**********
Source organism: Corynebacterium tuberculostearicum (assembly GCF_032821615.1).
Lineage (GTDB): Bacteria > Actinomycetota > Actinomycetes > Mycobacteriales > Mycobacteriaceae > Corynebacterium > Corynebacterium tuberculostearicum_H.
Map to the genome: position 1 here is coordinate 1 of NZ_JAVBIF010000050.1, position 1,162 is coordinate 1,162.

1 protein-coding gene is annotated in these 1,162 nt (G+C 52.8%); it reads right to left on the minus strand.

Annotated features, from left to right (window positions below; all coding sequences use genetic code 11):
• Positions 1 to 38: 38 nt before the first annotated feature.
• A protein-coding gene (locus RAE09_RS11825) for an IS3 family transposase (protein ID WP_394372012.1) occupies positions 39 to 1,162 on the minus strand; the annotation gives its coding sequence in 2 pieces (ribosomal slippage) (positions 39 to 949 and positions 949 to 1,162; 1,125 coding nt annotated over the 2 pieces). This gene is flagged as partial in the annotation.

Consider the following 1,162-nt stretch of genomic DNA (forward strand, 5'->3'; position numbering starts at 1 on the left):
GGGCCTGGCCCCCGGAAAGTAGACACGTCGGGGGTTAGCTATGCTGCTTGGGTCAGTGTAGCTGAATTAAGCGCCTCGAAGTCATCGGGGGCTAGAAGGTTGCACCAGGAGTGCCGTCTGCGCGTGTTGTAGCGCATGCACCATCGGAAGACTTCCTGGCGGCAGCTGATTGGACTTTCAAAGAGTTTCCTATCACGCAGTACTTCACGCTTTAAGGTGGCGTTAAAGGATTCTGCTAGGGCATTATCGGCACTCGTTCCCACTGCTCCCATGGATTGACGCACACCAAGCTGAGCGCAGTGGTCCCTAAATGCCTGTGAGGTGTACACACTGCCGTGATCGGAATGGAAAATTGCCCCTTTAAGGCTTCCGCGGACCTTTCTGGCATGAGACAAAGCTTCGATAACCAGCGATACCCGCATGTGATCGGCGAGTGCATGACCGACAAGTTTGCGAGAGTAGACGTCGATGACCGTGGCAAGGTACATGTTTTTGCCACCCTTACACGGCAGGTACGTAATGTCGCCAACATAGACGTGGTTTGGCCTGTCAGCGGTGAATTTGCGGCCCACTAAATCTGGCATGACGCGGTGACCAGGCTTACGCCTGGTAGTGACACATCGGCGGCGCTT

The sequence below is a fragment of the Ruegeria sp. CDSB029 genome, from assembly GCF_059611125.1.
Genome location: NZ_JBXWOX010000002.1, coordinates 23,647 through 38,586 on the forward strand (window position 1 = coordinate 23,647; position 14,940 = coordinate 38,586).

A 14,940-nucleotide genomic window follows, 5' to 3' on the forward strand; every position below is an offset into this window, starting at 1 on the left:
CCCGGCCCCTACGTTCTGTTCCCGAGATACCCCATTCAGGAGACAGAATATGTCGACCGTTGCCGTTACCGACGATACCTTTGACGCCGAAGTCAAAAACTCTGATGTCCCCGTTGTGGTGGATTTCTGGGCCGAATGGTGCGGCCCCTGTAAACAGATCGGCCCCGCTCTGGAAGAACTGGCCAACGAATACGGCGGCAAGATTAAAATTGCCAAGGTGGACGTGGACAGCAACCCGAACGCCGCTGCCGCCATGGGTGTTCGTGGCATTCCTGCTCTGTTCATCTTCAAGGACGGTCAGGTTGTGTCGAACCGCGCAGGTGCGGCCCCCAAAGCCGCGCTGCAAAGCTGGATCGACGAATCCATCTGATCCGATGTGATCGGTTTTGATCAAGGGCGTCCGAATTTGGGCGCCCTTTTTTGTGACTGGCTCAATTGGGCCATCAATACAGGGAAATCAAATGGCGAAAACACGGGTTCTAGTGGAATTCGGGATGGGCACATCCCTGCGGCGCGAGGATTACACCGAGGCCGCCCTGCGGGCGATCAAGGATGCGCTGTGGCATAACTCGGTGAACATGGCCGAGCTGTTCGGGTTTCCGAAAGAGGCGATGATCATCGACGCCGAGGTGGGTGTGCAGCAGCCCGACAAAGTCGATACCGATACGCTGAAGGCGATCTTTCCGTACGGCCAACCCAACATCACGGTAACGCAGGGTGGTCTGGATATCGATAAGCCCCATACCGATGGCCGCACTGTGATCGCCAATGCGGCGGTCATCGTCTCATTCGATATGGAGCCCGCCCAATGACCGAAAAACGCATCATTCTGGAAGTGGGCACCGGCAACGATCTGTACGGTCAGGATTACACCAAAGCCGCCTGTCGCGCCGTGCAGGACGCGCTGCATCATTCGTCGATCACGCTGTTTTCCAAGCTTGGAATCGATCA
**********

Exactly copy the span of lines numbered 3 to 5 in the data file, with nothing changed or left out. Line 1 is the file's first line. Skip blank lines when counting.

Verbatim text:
Map to the genome: position 1 here is coordinate 1 of NZ_JAVBIF010000050.1, position 1,162 is coordinate 1,162.

1 protein-coding gene is annotated in these 1,162 nt (G+C 52.8%); it reads right to left on the minus strand.

Annotated features, from left to right (window positions below; all coding sequences use genetic code 11):